Ross told a House Appropriations subcommittee that an additional $4.5 million requested by the Trump Administration for the International Trade Administration’s enforcement and compliance section will fund 29 new positions whose primary focus will be the self-initiation of antidumping and antisubsidy investigations.

Ross has pledged to have the Commerce Department take the lead in launching trade cases on behalf of industries that lack the resources or the organization to pursue them.

“We will ensure that no country or foreign corporation can take unfair advantage of U.S. markets,” Ross said.

The enforcement increases are contained in the Trump administration’s fiscal 2018 budget requests, which propose deep cuts to food assistance, health care and other social programs along with increases in military spending.

Commerce also would get a $1 million increase in funding for the Bureau of Industry and Security (BIS), the division that enforces export controls on sensitive technologies. Ross said this would fund 19 new special agents at the division that took the lead in an investigation that led to a criminal fine of $1.19 billion against China’s ZTE (000063.SZ) for violating trade sanctions on Iran and North Korea.

“BIS took the lead in cracking this case open. So I am confident that these 19 additional agents, and the bandwidth they represent, will have real impact,” Ross said.

(Reporting by David Lawder; Editing by David Gregorio)

Lieberman withdraws from consideration to be FBI director | Reuters

By Tim Ahmann

WASHINGTON Former U.S. Senator and Democratic vice presidential candidate Joe Lieberman has withdrawn from consideration to be the next director of the FBI, citing the potential for an appearance of a conflict of interest given President Donald Trump’s decision to retain an attorney who works at the same firm.

Lieberman works at a New York firm headed by Marc Kasowitz, who has been hired by Trump to represent him amid probes by the Justice Department and Congress into possible ties between Trump’s 2016 presidential campaign and Russia.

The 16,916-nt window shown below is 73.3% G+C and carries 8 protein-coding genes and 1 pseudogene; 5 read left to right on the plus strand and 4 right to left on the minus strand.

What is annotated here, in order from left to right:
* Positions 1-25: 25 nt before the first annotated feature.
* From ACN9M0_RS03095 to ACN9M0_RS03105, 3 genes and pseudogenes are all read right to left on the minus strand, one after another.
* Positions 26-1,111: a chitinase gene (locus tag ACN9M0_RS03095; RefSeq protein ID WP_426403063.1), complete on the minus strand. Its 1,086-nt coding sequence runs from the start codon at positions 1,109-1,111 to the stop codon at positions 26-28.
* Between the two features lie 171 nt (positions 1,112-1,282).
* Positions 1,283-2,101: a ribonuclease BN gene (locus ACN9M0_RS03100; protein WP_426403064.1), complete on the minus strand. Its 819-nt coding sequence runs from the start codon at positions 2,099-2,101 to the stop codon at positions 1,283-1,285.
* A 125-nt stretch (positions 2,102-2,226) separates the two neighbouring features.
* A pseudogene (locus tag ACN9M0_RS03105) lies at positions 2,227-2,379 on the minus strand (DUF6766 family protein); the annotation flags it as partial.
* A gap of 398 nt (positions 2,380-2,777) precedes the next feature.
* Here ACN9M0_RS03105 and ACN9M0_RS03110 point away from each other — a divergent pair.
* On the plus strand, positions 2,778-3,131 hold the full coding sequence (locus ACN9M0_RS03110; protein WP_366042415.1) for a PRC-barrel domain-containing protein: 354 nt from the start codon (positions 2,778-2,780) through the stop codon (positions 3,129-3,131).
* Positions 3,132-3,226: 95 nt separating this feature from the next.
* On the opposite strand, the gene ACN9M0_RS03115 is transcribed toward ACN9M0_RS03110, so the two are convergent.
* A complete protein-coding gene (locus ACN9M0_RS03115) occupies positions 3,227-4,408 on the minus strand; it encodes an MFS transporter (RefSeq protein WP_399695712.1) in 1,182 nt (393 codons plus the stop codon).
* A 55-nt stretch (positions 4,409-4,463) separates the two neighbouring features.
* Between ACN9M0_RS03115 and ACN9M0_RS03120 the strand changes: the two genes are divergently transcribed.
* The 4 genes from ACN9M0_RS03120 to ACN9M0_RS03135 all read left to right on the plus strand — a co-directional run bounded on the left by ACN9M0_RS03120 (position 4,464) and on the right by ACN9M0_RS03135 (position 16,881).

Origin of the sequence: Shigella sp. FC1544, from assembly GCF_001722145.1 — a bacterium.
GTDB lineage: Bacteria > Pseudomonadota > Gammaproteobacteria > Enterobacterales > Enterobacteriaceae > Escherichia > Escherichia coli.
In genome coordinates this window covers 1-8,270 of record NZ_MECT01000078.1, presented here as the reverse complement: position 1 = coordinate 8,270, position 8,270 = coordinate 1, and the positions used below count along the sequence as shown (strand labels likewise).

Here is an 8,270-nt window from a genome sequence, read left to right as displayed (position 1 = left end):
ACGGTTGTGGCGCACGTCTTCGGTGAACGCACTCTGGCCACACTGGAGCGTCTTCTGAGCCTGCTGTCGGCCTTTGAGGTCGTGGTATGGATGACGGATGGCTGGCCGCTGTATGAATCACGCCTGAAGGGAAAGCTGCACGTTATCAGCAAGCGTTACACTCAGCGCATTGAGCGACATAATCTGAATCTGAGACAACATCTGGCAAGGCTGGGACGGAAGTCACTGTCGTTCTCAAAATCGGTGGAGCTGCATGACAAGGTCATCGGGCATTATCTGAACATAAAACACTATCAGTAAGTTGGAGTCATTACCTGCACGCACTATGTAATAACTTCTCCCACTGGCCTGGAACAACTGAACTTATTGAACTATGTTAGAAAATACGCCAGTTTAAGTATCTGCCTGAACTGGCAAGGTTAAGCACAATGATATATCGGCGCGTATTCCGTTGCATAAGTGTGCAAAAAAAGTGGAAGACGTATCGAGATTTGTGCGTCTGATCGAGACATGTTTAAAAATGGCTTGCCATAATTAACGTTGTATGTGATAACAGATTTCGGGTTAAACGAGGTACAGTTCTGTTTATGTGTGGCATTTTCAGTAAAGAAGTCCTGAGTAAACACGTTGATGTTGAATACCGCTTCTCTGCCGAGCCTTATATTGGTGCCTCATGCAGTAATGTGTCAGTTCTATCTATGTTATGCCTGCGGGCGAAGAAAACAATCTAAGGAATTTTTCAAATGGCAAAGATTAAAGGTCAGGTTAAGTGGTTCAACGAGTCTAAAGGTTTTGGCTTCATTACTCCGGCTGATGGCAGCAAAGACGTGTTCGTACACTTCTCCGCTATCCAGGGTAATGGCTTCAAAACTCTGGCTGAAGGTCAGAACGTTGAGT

“With your selection of Marc Kasowitz to represent you in the various investigations that have begun, I do believe it would be best to avoid any appearance of a conflict of interest,” Lieberman wrote to Trump in a letter dated Wednesday.

A copy of the letter, which was first disclosed by the Wall Street Journal, was provided to Reuters on Thursday.

The White House did not respond to a request for comment on Lieberman’s withdrawal.

Trump told reporters a week ago that he was “very close” to selecting a nominee to replace James Comey as director of the Federal Bureau of Investigation.

Trump fired Comey on May 9, a decision that set off a political firestorm given Comey’s central role in the FBI’s probe of Russian meddling in the election and potential collusion between Trump campaign associates and Russian officials seeking to swing the vote in Trump’s favor.

The Department of Justice appointed a special counsel, former FBI director Robert Mueller, to lead an independent investigation into the Russia matter.

While Lieberman is respected on Capitol Hill, many Democrats had made clear they would prefer someone with law enforcement experience to take the reins at the FBI.

Given Kasowitz’s role, Lieberman might not have been able to participate in the Russia investigation for a period of two years without a Justice Department waiver, Kathleen Clark, a professor of legal ethics at Washington University School of Law told Reuters on Wednesday.

A federal regulation restricts newly hired government lawyers from investigating their prior law firm’s clients for one year, a period that was extended to two years under an executive order signed by Trump in January.